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Bill Brydon

"Justice is on our side"? Animal's People, generic hybridity, and eco-crime - 0 views

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    "This essay examines how a recent fictionalisation of post-disaster life in Bhopal, Indra Sinha's novel Animal's People (2007), opens up perspectives on eco-crime, disaster, and systemic injustice on the level of genre. It begins by showing how the novel evokes private eye, noir, and spy genres in ways that present similarly hybrid forms of detective agency and legal subjectivity as a means of responding to the disaster's criminal dimensions. It then shows how this hybridity relates to the way Sinha plays off crime fiction's genealogical relationship with revenge tragedy both to disrupt the disaster's common real-world designation as 'tragedy' and to implicate readers in modes of active witnessing that probe legal-democratic failure. The essay concludes by discussing how these formal techniques shed light on the potential for interdisciplinary exchange between postcolonial ecocriticism and green criminology in relation to transnational crimes such as Bhopal."
Bill Brydon

Postcolonial Remains - 1 views

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    "In a reconsideration of the role of the postcolonial in the twenty-first century, the article focuses on contemporary issues that have involved what can be characterized as the politics of invisibility and of unreadability: indigenous struggles and their relation to settler colonialism, illegal migrants, and political Islam. It is argued that while none of these fall within the template of the classic paradigm of anticolonial struggles, they all involve postcolonial remains from the colonial past as well as prompting political insights that show the extent to which postcolonial perspectives continue to offer the basis of transformative critique."
Bill Brydon

Postcolonial Studies and the Challenge of Climate Change - 0 views

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    "This article begins by describing how the figure of the human has been thought in anticolonial and postcolonial writing-as that of the rights-bearing citizen and as the "subject under erasure" of deconstructive thinking, respectively. The essay then goes on to show how the science of climate change foregrounds the idea of human beings' collective geological agency in determining the climate of the planet, a move that makes the other two figures not redundant but inadequate to the task of imagining the human in the age of the Anthropocene. The article ends by arguing the necessity of our having to think of the human on multiple and incommensurable scales simultaneously, keeping all the three figures of the human in disjunctive association with one another."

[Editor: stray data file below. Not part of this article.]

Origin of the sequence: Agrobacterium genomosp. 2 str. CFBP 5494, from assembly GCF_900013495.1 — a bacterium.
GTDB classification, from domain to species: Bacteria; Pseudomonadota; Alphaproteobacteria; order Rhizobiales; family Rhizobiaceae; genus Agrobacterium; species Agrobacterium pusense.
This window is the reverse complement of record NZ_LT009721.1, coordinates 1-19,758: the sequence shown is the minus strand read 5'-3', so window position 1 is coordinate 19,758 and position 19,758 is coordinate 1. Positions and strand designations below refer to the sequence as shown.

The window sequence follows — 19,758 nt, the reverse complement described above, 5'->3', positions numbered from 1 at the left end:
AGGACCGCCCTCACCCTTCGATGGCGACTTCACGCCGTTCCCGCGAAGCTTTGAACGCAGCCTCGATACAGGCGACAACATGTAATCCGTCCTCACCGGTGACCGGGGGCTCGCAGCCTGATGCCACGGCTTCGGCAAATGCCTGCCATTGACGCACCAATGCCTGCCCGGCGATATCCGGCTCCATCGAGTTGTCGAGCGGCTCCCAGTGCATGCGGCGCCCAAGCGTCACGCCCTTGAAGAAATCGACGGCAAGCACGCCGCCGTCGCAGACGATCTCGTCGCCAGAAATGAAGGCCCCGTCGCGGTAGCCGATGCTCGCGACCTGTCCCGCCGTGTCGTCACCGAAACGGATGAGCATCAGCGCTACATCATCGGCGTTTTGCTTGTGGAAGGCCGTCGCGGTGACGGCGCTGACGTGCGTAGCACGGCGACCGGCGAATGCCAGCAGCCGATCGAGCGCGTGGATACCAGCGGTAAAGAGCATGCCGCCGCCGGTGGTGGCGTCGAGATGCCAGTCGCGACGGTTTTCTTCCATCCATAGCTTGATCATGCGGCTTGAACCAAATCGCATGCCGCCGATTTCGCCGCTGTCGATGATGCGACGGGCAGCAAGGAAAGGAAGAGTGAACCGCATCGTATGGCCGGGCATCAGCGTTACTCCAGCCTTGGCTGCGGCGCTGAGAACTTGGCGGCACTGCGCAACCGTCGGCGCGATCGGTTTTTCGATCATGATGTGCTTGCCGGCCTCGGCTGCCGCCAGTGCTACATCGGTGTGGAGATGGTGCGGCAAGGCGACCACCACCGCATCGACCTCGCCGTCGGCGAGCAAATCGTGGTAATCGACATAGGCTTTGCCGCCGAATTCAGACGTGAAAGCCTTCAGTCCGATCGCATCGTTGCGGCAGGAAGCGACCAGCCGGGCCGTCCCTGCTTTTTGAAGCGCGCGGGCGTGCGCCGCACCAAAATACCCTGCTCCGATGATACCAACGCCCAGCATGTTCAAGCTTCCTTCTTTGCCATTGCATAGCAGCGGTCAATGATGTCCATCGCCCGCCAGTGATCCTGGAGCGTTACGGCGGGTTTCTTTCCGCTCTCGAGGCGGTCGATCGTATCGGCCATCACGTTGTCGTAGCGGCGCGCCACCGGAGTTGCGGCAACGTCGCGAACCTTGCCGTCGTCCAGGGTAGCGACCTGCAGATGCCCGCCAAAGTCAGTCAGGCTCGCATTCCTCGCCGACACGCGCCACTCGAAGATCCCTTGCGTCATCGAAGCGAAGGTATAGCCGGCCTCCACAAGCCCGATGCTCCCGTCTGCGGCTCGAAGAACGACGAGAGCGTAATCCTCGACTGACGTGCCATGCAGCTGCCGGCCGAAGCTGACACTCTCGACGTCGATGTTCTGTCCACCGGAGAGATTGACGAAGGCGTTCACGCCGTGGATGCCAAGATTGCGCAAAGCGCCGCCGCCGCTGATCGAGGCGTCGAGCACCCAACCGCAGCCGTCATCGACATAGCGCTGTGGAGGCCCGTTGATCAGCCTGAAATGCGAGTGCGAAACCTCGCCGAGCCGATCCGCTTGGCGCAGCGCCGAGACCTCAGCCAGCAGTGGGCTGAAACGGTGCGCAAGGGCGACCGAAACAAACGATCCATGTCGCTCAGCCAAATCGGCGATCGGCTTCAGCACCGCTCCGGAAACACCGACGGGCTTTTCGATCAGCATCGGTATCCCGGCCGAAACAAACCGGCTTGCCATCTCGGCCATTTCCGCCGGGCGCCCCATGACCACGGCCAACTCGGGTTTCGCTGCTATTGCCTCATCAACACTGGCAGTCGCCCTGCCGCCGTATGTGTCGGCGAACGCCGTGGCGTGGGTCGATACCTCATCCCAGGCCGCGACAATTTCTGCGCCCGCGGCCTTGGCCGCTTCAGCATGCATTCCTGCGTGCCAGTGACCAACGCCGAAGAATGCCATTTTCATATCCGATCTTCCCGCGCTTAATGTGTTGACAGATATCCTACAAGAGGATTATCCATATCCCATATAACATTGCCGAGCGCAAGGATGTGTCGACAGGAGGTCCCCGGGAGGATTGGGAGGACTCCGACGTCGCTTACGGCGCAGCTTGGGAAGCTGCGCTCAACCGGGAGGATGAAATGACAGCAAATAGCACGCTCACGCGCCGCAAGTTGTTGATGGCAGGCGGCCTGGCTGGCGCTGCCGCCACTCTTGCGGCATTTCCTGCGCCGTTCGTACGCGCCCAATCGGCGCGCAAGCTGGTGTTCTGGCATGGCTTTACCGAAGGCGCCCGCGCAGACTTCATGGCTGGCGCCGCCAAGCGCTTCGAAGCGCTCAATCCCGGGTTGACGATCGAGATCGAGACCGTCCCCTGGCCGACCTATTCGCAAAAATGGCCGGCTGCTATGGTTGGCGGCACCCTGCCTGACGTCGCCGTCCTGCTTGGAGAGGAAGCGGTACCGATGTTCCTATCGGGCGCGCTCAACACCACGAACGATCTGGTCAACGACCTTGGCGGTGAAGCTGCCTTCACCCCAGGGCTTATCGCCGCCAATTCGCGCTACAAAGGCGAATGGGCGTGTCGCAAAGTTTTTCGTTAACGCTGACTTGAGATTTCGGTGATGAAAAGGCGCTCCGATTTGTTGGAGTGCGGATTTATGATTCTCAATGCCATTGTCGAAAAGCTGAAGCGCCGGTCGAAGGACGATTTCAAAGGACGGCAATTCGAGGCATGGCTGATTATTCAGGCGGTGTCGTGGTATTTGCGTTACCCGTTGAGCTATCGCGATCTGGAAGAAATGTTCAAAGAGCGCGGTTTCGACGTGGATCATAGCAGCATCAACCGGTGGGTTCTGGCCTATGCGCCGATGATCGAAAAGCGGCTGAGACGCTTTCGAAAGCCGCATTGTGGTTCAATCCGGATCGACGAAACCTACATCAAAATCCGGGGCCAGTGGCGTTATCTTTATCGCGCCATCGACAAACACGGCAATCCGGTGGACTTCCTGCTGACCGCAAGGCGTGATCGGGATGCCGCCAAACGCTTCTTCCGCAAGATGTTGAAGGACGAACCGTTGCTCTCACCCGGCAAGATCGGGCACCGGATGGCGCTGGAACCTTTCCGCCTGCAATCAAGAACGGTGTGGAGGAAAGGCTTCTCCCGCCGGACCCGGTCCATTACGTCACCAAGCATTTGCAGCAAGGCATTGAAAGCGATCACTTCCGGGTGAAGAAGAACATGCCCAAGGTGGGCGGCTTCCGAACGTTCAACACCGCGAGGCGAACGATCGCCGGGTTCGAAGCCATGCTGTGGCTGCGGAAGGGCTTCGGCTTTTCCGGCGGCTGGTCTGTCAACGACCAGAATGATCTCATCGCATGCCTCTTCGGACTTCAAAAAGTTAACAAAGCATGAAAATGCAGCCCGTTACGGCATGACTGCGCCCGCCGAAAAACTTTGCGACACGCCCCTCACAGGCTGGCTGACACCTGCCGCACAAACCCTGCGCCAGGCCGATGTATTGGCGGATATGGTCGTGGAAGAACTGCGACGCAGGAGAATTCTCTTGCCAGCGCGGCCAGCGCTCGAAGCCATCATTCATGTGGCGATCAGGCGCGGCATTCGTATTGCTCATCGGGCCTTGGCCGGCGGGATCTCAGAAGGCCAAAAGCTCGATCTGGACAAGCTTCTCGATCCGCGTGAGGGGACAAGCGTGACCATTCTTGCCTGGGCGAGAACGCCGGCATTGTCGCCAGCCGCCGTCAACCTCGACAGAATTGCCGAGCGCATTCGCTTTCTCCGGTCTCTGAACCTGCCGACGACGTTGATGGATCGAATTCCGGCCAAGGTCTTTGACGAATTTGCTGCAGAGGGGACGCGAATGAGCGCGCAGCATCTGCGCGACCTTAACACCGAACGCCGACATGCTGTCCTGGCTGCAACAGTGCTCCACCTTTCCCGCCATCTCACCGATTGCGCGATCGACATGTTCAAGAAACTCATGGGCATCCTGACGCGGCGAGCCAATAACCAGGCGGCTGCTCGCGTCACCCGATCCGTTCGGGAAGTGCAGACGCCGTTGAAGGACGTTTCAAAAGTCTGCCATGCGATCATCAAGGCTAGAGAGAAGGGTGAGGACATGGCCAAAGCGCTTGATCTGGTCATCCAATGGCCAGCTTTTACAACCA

Bill Brydon

Metaphor as argument: A stylistic genre-based approach - 0 views

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    One of the most intriguing questions in both stylistic and rhetorical analyses relates to determining textual effect on readers, aesthetic or otherwise. Whether the power of the text is directly associated with the role of the text producer and his or her intentions, the linguistic, paralinguistic, extralinguistic and situational context of the text, the background and socio-cognitive expectations of the reader, or a combination of some or all of these factors (or other factors) is a question that is still the subject of stylistic and rhetorical analysis today. This article is a further step in this direction. It attempts to investigate one dimension of textual effect, namely uniformity in reader reaction to an argumentative poem entitled Dinner with the Cannibal, by focusing on the roles that genre and metaphor play in ideologically positioning readers. It argues, on the one hand, that literature is the dominant genre in this hybrid literary-argumentative poem, channelling the readers' initial interpretations almost exclusively in the interest of more traditional literary interpretative approaches. On the other hand, and more importantly, it focuses on the role that metaphor, as a cognitive link between text producer and reader, plays in the construction of an extremely controlled, uniform interpretation of the argumentative dimension to the poem. The overall effect of the way genre and metaphor function in this argumentative poem, it is concluded, is highly ideological.
Bill Brydon

Shu-mei Shih Is the Post- in Postsocialism the Post- in Posthumanism? Social Text - 0 views